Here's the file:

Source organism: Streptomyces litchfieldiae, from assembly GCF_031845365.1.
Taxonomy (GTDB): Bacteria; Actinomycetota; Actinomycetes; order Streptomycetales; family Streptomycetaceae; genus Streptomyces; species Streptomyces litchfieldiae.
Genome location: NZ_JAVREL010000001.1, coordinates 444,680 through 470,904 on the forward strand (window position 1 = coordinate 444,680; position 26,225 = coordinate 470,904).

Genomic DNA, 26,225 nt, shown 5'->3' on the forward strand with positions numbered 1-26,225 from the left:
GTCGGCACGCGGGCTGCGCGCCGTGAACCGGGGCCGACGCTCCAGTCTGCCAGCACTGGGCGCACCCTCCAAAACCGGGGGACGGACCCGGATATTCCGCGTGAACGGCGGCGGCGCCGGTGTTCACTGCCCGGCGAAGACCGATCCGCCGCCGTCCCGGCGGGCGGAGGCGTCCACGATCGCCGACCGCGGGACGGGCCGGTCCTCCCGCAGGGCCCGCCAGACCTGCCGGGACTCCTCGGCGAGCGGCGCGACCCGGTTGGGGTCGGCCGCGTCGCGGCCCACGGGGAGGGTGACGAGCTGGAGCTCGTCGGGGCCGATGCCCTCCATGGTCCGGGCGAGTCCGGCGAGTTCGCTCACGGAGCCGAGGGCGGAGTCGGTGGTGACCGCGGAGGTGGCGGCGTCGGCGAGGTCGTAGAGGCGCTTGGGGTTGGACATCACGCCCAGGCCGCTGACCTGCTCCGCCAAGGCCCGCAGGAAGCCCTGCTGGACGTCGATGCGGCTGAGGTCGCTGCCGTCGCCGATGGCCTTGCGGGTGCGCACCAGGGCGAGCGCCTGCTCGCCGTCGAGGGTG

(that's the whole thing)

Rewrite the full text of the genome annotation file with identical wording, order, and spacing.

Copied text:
Source organism: Streptomyces litchfieldiae, from assembly GCF_031845365.1.
Taxonomy (GTDB): Bacteria; Actinomycetota; Actinomycetes; order Streptomycetales; family Streptomycetaceae; genus Streptomyces; species Streptomyces litchfieldiae.
Genome location: NZ_JAVREL010000001.1, coordinates 444,680 through 470,904 on the forward strand (window position 1 = coordinate 444,680; position 26,225 = coordinate 470,904).

Genomic DNA, 26,225 nt, shown 5'->3' on the forward strand with positions numbered 1-26,225 from the left:
GTCGGCACGCGGGCTGCGCGCCGTGAACCGGGGCCGACGCTCCAGTCTGCCAGCACTGGGCGCACCCTCCAAAACCGGGGGACGGACCCGGATATTCCGCGTGAACGGCGGCGGCGCCGGTGTTCACTGCCCGGCGAAGACCGATCCGCCGCCGTCCCGGCGGGCGGAGGCGTCCACGATCGCCGACCGCGGGACGGGCCGGTCCTCCCGCAGGGCCCGCCAGACCTGCCGGGACTCCTCGGCGAGCGGCGCGACCCGGTTGGGGTCGGCCGCGTCGCGGCCCACGGGGAGGGTGACGAGCTGGAGCTCGTCGGGGCCGATGCCCTCCATGGTCCGGGCGAGTCCGGCGAGTTCGCTCACGGAGCCGAGGGCGGAGTCGGTGGTGACCGCGGAGGTGGCGGCGTCGGCGAGGTCGTAGAGGCGCTTGGGGTTGGACATCACGCCCAGGCCGCTGACCTGCTCCGCCAAGGCCCGCAGGAAGCCCTGCTGGACGTCGATGCGGCTGAGGTCGCTGCCGTCGCCGATGGCCTTGCGGGTGCGCACCAGGGCGAGCGCCTGCTCGCCGTCGAGGGTG